Heroin Supplier For Atlantic City ‘Dirty Block’ Gang Sentenced To 13 Years In Prison
TRENTON, N.J. - A Paterson, New Jersey, man was sentenced today to 156 months in prison for his role as a primary heroin supplier for a criminal street gang that used threats, intimidation and violence to maintain control of the illegal heroin trade in Atlantic City, New Jersey, U.S. Attorney Paul J. Fishman announced.
Mark Frye, 35, previously pleaded guilty before U.S. District Judge Anne E. Thompson to a superseding information charging him with conspiracy to distribute more than one kilogram of heroin. Judge Thompson imposed the sentence today in Trenton federal court.
According to the documents filed in this case and statements made in court:
Frye and Maurice Thomas, 34, of Patterson, worked together in a sophisticated drug distribution scheme which was based in the Presidential Towers apartment complex in Paterson.
Law enforcement agents obtained several wiretaps over a period of six months and recorded thousands of phone calls and text messages, including calls between Frye and “Dirty Block” leader Mykal Derry, 35, of Atlantic City, and Tyrone Ellis, 33, of Galloway, New Jersey, two Atlantic City heroin dealers. In addition, FBI agents conducted surveillance of drug meetings at the apartment complex in Paterson and observed and photographed Frye meeting with both Derry and Ellis on numerous occasions.
Frye, along with Thomas, obtained large quantities of pre-packaged heroin from major drug suppliers in the Paterson area and then supplied the drugs to numerous customers, routinely selling thousands of dollars’ worth of pre-packaged heroin to Derry and Ellis.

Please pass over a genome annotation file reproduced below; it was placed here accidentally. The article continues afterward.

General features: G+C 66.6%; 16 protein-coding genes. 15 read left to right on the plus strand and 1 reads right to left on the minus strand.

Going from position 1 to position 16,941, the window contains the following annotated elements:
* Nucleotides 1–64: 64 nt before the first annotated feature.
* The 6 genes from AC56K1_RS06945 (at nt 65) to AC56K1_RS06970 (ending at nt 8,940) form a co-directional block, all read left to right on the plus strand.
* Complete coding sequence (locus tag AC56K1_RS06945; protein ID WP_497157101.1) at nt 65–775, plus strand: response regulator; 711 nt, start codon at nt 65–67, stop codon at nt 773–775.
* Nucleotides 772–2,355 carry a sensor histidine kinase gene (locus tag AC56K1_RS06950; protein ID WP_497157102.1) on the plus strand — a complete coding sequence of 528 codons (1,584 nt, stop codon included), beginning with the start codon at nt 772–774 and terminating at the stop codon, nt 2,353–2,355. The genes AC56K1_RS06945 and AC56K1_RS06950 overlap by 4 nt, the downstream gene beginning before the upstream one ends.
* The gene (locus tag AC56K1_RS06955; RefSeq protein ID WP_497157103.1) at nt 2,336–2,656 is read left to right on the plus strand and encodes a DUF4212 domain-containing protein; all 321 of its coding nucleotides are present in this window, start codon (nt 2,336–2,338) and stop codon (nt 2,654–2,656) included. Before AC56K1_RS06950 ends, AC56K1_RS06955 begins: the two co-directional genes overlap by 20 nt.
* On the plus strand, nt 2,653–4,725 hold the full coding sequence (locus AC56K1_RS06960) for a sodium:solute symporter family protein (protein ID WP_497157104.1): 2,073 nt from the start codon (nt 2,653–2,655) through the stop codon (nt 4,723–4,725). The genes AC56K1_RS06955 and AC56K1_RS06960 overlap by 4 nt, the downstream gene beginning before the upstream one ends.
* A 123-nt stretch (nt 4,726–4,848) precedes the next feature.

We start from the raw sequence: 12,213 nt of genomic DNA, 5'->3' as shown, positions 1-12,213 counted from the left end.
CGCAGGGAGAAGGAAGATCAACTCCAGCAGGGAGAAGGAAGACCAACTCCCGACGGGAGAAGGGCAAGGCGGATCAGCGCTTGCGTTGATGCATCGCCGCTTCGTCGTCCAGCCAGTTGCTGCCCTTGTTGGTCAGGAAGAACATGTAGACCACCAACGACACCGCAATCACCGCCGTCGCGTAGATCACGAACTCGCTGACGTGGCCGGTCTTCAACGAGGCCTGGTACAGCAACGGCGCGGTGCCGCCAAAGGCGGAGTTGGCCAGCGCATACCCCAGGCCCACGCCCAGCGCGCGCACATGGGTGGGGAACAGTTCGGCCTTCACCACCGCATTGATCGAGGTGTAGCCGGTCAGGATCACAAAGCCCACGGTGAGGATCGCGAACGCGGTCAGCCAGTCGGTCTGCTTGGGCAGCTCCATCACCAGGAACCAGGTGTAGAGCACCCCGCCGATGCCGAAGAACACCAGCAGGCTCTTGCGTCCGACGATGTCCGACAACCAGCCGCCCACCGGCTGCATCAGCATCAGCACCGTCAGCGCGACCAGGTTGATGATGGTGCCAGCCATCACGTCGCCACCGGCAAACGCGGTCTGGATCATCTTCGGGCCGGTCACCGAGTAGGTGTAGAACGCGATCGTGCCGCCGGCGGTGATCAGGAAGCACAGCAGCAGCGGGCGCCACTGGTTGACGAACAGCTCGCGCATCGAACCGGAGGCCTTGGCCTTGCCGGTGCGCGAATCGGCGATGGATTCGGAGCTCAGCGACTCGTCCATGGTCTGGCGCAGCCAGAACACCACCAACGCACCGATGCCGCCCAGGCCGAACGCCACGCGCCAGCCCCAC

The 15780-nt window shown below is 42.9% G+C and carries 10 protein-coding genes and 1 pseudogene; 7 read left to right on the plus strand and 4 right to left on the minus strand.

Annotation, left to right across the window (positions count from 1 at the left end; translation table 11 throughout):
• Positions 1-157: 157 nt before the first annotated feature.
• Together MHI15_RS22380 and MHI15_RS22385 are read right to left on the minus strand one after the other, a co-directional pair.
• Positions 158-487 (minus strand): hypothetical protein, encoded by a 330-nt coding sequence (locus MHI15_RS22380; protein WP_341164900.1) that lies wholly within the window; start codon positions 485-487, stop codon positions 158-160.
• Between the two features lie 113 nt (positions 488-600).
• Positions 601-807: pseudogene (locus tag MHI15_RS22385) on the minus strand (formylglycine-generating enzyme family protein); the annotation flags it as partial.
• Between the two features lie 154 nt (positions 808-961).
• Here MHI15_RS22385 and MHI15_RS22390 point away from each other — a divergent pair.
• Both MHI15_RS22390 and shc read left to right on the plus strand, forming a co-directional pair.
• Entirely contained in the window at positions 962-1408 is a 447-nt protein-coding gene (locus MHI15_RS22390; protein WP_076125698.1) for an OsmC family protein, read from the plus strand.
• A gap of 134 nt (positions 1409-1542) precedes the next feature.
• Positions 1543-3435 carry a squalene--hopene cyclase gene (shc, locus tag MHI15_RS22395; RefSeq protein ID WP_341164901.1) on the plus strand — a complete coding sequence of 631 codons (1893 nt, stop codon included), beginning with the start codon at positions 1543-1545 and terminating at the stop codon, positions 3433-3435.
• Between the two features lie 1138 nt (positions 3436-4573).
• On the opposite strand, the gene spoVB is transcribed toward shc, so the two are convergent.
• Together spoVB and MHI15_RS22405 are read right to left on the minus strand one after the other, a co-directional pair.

On Feb. 17, 2013, Frye was arrested by troopers from the New Jersey State Police after they seized an Audi Sedan he was driving and found a bag containing 200 “bricks” of heroin (each brick contained 50 individual packets of heroin, for a total of approximately 10,000 packets of heroin). Frye was able to make bail within 24 hours, but was ultimately arrested in March 2013 by FBI agents on the federal drug conspiracy charge. Sentencing in the state case in Passaic County Superior Court is still pending.
At his plea hearing, Frye admitted that he supplied at least 1, 200 bricks of heroin as part of the conspiracy. The wire recordings of Frye’s numerous calls and text messages with Derry and Ellis, as well as the trial testimony of a cooperating witness with firsthand knowledge of Frye’s drug trafficking activities, establish that Frye supplied heroin on a daily basis for at least six months between October 2012 and March 2013.
In addition to the prison term, Judge Thompson sentenced Frye to serve eight years of supervised release.
Thomas pleaded guilty on Sept. 18, 2014 to conspiracy to distribute more than one kilogram of heroin and awaits sentencing. Ellis pleaded guilty on Nov. 10, 2015 to conspiracy to distribute more than 100 grams of heroin and awaits sentencing. Derry, who was convicted at trial for drug conspiracy and weapons charges, was sentenced Jan. 7, 2015 to a lifetime in prison.
U.S. Attorney Fishman credited special agents of the FBI’s Newark Division, Atlantic City Resident Agency, under the direction of Special Agent in Charge Richard M. Frankel; the Atlantic County Prosecutor’s Office, under the direction of Prosecutor James P. McClain; the Atlantic City Police Department, under the direction of Chief Henry White; and the South Jersey Safe Streets Violent Incident and Gang (Safe Streets) Task Force, with the investigation leading to today’s sentencing.
He also thanked the N.J. State Police, the Atlantic County Sheriff’s Office, the Northfield Police Department, the Vineland Police Department, the Brigantine Police Department, and the Millville Police Department for their contributions.
The government is represented by Assistant U.S. Attorneys Patrick Askin and Justin Danilewitz of the U.S. Attorney’s Office in Camden and Special Assistant U.S. Attorney Edmund Mallqui-Burgos of the Atlantic County Prosecutor’s Office.
Defense counsel: Michael Engle Esq., Philadelphia